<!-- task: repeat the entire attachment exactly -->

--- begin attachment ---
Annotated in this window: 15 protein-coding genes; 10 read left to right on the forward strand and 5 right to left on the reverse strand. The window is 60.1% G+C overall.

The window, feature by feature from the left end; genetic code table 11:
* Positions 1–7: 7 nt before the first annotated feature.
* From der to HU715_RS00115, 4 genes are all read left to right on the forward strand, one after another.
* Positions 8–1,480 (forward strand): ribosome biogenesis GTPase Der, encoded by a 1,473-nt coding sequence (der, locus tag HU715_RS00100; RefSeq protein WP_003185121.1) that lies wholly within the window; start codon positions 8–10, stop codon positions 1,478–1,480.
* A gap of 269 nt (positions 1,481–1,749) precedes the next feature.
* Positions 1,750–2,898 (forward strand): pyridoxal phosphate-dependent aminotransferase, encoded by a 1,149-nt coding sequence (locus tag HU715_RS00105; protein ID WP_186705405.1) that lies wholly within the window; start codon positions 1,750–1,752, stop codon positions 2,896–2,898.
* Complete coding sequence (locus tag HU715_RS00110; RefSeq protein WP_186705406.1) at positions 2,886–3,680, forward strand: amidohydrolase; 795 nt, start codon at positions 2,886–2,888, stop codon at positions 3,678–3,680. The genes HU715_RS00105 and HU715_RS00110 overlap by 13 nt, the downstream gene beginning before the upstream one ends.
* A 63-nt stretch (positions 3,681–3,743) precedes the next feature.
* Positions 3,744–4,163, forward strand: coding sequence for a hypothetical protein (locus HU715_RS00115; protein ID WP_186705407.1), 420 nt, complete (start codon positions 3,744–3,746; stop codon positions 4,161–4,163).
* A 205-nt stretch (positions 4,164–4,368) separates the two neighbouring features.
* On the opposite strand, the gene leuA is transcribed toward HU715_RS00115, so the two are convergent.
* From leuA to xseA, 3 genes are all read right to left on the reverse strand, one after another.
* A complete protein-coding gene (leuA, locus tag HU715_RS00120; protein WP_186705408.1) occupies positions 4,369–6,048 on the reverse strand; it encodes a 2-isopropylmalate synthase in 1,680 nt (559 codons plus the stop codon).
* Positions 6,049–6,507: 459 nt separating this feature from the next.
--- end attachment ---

Annotated in this window: 15 protein-coding genes; 10 read left to right on the forward strand and 5 right to left on the reverse strand. The window is 60.1% G+C overall.

The window, feature by feature from the left end; genetic code table 11:
* Positions 1–7: 7 nt before the first annotated feature.
* From der to HU715_RS00115, 4 genes are all read left to right on the forward strand, one after another.
* Positions 8–1,480 (forward strand): ribosome biogenesis GTPase Der, encoded by a 1,473-nt coding sequence (der, locus tag HU715_RS00100; RefSeq protein WP_003185121.1) that lies wholly within the window; start codon positions 8–10, stop codon positions 1,478–1,480.
* A gap of 269 nt (positions 1,481–1,749) precedes the next feature.
* Positions 1,750–2,898 (forward strand): pyridoxal phosphate-dependent aminotransferase, encoded by a 1,149-nt coding sequence (locus tag HU715_RS00105; protein ID WP_186705405.1) that lies wholly within the window; start codon positions 1,750–1,752, stop codon positions 2,896–2,898.
* Complete coding sequence (locus tag HU715_RS00110; RefSeq protein WP_186705406.1) at positions 2,886–3,680, forward strand: amidohydrolase; 795 nt, start codon at positions 2,886–2,888, stop codon at positions 3,678–3,680. The genes HU715_RS00105 and HU715_RS00110 overlap by 13 nt, the downstream gene beginning before the upstream one ends.
* A 63-nt stretch (positions 3,681–3,743) precedes the next feature.
* Positions 3,744–4,163, forward strand: coding sequence for a hypothetical protein (locus HU715_RS00115; protein ID WP_186705407.1), 420 nt, complete (start codon positions 3,744–3,746; stop codon positions 4,161–4,163).
* A 205-nt stretch (positions 4,164–4,368) separates the two neighbouring features.
* On the opposite strand, the gene leuA is transcribed toward HU715_RS00115, so the two are convergent.
* From leuA to xseA, 3 genes are all read right to left on the reverse strand, one after another.
* A complete protein-coding gene (leuA, locus tag HU715_RS00120; protein WP_186705408.1) occupies positions 4,369–6,048 on the reverse strand; it encodes a 2-isopropylmalate synthase in 1,680 nt (559 codons plus the stop codon).
* Positions 6,049–6,507: 459 nt separating this feature from the next.